Selected category ◊ Jabier Goitia ◊

• Tuesday, February 26th, 2019

Hello! Your information is very helpful! I wonder if you might help me find the source of my surname, as it could be Basque. The surname is ‘Deocariza’. It seems to exist only in the Philippines. The family members are much taller than most other Filipinos. They have unique yet fair faces.

I cannot find any exact matches outside of the Philippines. I’ve found two similar surnames that are Basque. ‘De Ciriza’ and ‘De Oca’.

The family doesn’t look Latin except for me. Latinos speak to me in Spanish. They assume I am Latino. My mother is of Scottish descent. I think the Celtic cousin DNA brought forward recessive Basque features that are dormant in my Philippine family.

Can you help me decipher my surname?


A reader of our blog “Euskararen Jatorria”, asks us from the Philippines the possibility that his surname "Deocariza" could be of Basque origin, because he has exhausted other possibilities and none has given him a reliable result.

Our methodology is relatively simple; it is based on the revision of hundreds of thousands of toponymic names to determine if some of them may be directly related to the surnames or other descriptors that they offer us.

The Basque tradition frequently relates the family names with the name of the house or headquarters in which the family new members were born. That house, usually inherits the name of the place, therefore there is usually a relationship between the place name that describes a place, the house that was built on it and the family name.

For example, if a place was rich in pear trees ("madari" in Euskera), the place could be called
"Madariaga" and if a house was built there, it received the same name as the place and those who were born in it, would be called Madariaga although centuries later the pear trees had disappeared
and now there were pines.

Speaking in Spanish, the language of the empire, when a secretary referred to one of the sons of the solar called Madariaga, he inscribed him as Juan, Pedro or José De Madariaga, that is, the preposition "De", remained attached to the surname.

The same could happen with some men from the village of Ocáriz (nowadays it appears as Okáriz when being subject to Basque spelling).

Okáriz is a village with about twenty houses located in the "Llanada Alavesa", very close to
the Basque capital, Vitoria. There is also a very similar toponym, "Okarizti" in Gipuzkoa, whose final part, "arizti", means clearly, "oak forest".

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• Monday, May 04th, 2015

Europe has lived in a deep absentmindedness fourteen centuries since the fall of the Roman Empire until well inn the nineteenth century and has done it, dreaming that the classical civilizations of Greece and Rome were the basis of our history and our knowledge, while the powers were kneating a fat sauce to explain this mith to the people.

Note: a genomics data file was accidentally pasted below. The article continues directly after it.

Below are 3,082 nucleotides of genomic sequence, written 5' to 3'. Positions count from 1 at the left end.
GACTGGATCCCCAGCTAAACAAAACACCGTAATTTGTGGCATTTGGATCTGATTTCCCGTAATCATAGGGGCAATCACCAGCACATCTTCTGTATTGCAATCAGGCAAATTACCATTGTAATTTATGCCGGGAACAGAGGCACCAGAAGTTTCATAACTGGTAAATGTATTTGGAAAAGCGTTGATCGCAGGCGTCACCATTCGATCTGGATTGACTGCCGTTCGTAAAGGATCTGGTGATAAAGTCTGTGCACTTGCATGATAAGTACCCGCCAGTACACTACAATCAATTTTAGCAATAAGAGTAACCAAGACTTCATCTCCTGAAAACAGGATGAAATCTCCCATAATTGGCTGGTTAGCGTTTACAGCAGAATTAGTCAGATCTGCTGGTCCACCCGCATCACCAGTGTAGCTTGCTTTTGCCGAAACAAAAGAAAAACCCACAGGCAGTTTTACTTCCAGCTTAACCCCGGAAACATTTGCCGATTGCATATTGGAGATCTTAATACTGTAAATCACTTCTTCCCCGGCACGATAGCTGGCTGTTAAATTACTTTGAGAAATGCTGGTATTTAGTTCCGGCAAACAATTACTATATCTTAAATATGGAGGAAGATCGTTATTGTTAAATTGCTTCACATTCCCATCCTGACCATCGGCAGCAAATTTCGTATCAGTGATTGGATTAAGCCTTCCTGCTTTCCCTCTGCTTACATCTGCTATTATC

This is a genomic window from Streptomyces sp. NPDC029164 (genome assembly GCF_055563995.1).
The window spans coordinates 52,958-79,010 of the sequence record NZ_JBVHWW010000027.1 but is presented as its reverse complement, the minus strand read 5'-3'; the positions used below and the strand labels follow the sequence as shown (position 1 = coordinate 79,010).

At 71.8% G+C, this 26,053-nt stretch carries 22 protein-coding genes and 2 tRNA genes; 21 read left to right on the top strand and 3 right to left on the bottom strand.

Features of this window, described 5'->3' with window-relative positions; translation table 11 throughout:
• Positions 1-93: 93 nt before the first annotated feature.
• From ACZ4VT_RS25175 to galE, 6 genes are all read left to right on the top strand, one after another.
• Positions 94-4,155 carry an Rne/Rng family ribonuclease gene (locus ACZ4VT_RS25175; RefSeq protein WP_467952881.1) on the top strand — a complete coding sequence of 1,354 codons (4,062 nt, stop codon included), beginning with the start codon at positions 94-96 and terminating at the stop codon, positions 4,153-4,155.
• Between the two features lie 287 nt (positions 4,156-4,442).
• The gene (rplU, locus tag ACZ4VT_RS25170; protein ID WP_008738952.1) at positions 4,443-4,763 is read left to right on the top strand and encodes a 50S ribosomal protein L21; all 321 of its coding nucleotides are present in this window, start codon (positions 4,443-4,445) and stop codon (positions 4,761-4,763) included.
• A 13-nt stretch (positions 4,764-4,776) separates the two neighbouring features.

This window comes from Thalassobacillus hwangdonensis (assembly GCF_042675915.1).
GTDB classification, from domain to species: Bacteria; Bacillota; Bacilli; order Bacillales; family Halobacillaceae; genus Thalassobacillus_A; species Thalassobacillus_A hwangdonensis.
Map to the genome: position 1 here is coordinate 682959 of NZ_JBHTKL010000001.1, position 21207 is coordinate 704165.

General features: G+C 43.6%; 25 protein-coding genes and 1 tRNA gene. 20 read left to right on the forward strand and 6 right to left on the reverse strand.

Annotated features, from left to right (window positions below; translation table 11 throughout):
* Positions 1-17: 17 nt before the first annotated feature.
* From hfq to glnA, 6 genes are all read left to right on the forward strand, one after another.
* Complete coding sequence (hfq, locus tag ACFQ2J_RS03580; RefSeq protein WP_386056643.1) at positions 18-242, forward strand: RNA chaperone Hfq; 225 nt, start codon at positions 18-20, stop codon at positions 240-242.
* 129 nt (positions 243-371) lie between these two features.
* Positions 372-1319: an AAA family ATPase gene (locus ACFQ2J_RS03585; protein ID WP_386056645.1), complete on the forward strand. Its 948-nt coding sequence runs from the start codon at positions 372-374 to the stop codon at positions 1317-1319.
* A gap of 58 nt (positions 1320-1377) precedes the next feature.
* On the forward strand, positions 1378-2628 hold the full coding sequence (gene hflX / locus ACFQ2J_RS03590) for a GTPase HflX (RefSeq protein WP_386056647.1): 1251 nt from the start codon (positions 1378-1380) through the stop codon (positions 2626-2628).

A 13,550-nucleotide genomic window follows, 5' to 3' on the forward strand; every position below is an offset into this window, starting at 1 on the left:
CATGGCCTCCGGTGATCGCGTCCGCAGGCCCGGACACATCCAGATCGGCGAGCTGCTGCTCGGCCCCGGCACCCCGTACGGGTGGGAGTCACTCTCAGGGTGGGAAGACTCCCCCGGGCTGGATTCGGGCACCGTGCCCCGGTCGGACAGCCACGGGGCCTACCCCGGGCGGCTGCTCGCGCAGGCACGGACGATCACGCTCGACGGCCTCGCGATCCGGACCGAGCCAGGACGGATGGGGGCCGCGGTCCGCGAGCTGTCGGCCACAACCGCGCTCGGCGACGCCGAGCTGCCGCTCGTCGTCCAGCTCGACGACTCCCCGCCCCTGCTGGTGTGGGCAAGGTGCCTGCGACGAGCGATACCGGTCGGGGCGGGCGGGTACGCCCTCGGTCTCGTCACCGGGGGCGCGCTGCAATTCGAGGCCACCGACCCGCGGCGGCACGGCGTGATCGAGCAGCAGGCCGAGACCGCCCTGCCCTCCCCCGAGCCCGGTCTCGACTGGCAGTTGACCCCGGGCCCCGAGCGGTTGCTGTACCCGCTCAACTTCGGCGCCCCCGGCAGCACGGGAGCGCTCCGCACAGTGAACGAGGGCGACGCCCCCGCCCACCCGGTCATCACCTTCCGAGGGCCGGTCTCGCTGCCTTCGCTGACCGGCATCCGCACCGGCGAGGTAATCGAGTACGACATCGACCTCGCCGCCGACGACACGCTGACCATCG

With the discoveries of Sir W. Jones on the apparent relationships of Latin and Greek to Sanskrit in a pre romantic environment, a Germanic “folk fever” began to search for racial and linguistic background who long yearned and in the last one hundred and seventy years has formed such a tangle of academic interests, publishers and even politicians and so many speeches, hypotheses and papers, which has come to recreate (if not invent) an entire estate of a kind of registry that they call “Indo-Germanic” roots ; roots that never existed, but that this “great cake” needs to stay inflated.

In this communication the outrages committed are denounced as much as the general abandonment of science and, above all, the systematic decision not to bear the Euskera in mind, the only language spoken before the dates for which they roam and the only way to explain placenames from the Azores to Kamthacka.

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• Friday, July 25th, 2014

In conclusion we can and must say that the hundreds of historical names that make up the only body of study of Iberian place names, nor are they representative neither express in their writing the original sounds and therefore are useless for research; that the real names of Iberian place are (after removing those that provide evidence of youth), are the nearly half million of minor names (and also mayor ones) that can be accessed through the National Geographic Institute.

We must also say that aside from the passions of those who see the Basque and the Ibero as sister languages ​​and in the same way, those who see that brotherhood, Euskera, even in the current situation where several hundred of roots are awaiting to be discovered, is able, it is agood tool to approach the Toponymy and most of Sciences and Arts and bring a little light on aspects that carry three thousand years in darkness.

Place Names of “Iberia”, “España” “Gallego” family located in Spain indicating the time zone and UTM coordinates


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• Sunday, July 20th, 2014

In addition to the merely physical, linguistic analysis making use of Proto Euskera, provides evidence that can change established paradigms that anyone questions, for example, when there, are studied and analyzed genetic given names, for example, ending “… briga” already mentioned by Roman writers as Celtic and abounded by our sages to the point that the iberian peninsula resulted divided by a diagonal Celtic / Not Celtic, such establishment fades when a multitude of finishes have names in “… briga” or in “… brika” and you can check that they are all in high (iga) and in many cases there are seen in aerial photography, signs of construction type fold, strong, speck or defense.